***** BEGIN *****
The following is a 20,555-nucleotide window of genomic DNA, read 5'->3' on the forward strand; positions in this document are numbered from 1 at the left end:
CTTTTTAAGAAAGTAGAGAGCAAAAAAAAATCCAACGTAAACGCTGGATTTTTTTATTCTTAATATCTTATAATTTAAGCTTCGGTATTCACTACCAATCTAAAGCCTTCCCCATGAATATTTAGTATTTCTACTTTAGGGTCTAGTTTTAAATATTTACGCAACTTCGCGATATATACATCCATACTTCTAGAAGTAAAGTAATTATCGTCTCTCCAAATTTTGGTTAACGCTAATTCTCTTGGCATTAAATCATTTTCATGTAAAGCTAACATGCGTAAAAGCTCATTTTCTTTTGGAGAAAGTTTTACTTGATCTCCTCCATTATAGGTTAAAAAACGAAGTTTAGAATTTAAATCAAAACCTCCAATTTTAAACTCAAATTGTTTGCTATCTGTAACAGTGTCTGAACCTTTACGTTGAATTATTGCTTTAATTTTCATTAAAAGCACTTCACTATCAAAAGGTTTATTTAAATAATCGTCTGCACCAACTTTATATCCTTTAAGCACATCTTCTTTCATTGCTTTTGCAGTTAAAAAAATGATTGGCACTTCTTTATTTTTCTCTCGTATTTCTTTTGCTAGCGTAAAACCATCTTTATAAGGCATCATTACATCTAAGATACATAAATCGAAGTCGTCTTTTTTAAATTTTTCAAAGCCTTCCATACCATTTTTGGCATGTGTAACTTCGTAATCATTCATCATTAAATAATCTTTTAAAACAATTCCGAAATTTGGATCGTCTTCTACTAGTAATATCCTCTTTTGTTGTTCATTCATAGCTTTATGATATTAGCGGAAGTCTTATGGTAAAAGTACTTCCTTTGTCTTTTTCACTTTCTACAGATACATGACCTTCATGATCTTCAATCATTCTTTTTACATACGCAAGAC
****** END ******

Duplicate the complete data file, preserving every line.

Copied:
The following is a 20,555-nucleotide window of genomic DNA, read 5'->3' on the forward strand; positions in this document are numbered from 1 at the left end:
CTTTTTAAGAAAGTAGAGAGCAAAAAAAAATCCAACGTAAACGCTGGATTTTTTTATTCTTAATATCTTATAATTTAAGCTTCGGTATTCACTACCAATCTAAAGCCTTCCCCATGAATATTTAGTATTTCTACTTTAGGGTCTAGTTTTAAATATTTACGCAACTTCGCGATATATACATCCATACTTCTAGAAGTAAAGTAATTATCGTCTCTCCAAATTTTGGTTAACGCTAATTCTCTTGGCATTAAATCATTTTCATGTAAAGCTAACATGCGTAAAAGCTCATTTTCTTTTGGAGAAAGTTTTACTTGATCTCCTCCATTATAGGTTAAAAAACGAAGTTTAGAATTTAAATCAAAACCTCCAATTTTAAACTCAAATTGTTTGCTATCTGTAACAGTGTCTGAACCTTTACGTTGAATTATTGCTTTAATTTTCATTAAAAGCACTTCACTATCAAAAGGTTTATTTAAATAATCGTCTGCACCAACTTTATATCCTTTAAGCACATCTTCTTTCATTGCTTTTGCAGTTAAAAAAATGATTGGCACTTCTTTATTTTTCTCTCGTATTTCTTTTGCTAGCGTAAAACCATCTTTATAAGGCATCATTACATCTAAGATACATAAATCGAAGTCGTCTTTTTTAAATTTTTCAAAGCCTTCCATACCATTTTTGGCATGTGTAACTTCGTAATCATTCATCATTAAATAATCTTTTAAAACAATTCCGAAATTTGGATCGTCTTCTACTAGTAATATCCTCTTTTGTTGTTCATTCATAGCTTTATGATATTAGCGGAAGTCTTATGGTAAAAGTACTTCCTTTGTCTTTTTCACTTTCTACAGATACATGACCTTCATGATCTTCAATCATTCTTTTTACATACGCAAGAC